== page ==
Principals Protest Role of Testing in Evaluations

Courtney Williams's picture
Tuesday, November 29, 2011

Through the years there have been many bitter teacher strikes and too many student protests to count. But a principals’ revolt?

“Principals don’t revolt,” said Bernard Kaplan of Great Neck North High School on Long Island, who has been one for 20 years. “Principals want to go along with the system and do what they’re told.”

But President Obama and his signature education program, Race to the Top, along with John B. King Jr., the New York State commissioner of education, deserve credit for spurring what is believed to be the first principals’ revolt in history.

As of last night, 658 principals around the state had signed a letter — 488 of them from Long Island, where the insurrection began — protesting the use of students’ test scores to evaluate teachers’ and principals’ performance.

Their complaints are many: the evaluation system was put together in slapdash fashion, with no pilot program; there are test scores to evaluate only fourth-through-eighth-grade English and math teachers; and New York tests are so unreliable that they had to be rescaled radically last year, with proficiency rates in math and English dropping 25 percentage points overnight.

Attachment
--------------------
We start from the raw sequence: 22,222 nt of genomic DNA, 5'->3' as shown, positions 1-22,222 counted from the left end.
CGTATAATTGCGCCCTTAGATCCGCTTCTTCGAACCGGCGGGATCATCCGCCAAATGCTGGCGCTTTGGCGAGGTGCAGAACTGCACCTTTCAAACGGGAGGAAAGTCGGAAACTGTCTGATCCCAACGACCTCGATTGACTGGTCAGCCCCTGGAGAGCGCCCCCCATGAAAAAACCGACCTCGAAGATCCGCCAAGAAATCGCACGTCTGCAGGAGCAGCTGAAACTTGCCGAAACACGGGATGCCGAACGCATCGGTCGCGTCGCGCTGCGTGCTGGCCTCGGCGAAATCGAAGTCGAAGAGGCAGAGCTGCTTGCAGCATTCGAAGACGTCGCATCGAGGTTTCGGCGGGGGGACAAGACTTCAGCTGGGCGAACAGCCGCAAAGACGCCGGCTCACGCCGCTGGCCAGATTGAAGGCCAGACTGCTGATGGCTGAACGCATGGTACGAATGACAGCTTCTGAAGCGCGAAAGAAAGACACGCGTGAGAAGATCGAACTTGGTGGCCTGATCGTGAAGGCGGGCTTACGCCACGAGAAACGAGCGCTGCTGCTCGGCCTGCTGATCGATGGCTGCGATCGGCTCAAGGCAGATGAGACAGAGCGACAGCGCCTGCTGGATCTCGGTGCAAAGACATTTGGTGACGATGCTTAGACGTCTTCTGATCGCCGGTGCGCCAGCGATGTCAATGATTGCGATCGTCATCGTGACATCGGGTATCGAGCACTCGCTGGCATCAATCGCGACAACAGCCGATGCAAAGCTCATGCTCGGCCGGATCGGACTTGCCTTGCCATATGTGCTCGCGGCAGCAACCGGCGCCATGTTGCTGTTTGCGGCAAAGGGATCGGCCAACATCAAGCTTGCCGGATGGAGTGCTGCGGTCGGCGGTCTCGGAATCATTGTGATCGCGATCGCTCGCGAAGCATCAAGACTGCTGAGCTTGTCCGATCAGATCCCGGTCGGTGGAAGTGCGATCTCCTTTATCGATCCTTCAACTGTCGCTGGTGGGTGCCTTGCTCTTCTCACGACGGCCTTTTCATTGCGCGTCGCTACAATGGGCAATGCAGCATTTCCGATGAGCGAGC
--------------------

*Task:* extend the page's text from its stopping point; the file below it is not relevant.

Mr. Kaplan, who runs one of the highest-achieving schools in the state, has been evaluating teachers since the education commissioner was a teenager. No matter. He is required by Nassau County officials to attend 10 training sessions, as is Carol Burris, the principal of South Side High School here, who was named the 2010 Educator of the Year by the School Administrators Association of New York State.

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